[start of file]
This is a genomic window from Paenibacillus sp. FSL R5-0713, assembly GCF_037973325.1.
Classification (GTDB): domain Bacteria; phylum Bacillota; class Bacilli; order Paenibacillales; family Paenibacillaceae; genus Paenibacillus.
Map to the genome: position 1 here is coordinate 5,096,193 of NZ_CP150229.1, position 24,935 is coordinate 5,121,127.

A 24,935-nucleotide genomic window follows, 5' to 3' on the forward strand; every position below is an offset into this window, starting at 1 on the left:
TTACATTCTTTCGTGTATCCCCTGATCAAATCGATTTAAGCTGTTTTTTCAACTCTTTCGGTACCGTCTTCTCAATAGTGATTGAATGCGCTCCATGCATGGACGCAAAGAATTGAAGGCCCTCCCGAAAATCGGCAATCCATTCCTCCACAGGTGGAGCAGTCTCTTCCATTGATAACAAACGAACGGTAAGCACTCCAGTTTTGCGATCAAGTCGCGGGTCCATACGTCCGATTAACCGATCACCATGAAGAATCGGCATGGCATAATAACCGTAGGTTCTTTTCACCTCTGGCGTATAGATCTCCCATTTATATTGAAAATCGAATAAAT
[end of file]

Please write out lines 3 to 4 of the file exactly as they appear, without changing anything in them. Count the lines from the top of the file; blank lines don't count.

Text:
Map to the genome: position 1 here is coordinate 5,096,193 of NZ_CP150229.1, position 24,935 is coordinate 5,121,127.

A 24,935-nucleotide genomic window follows, 5' to 3' on the forward strand; every position below is an offset into this window, starting at 1 on the left: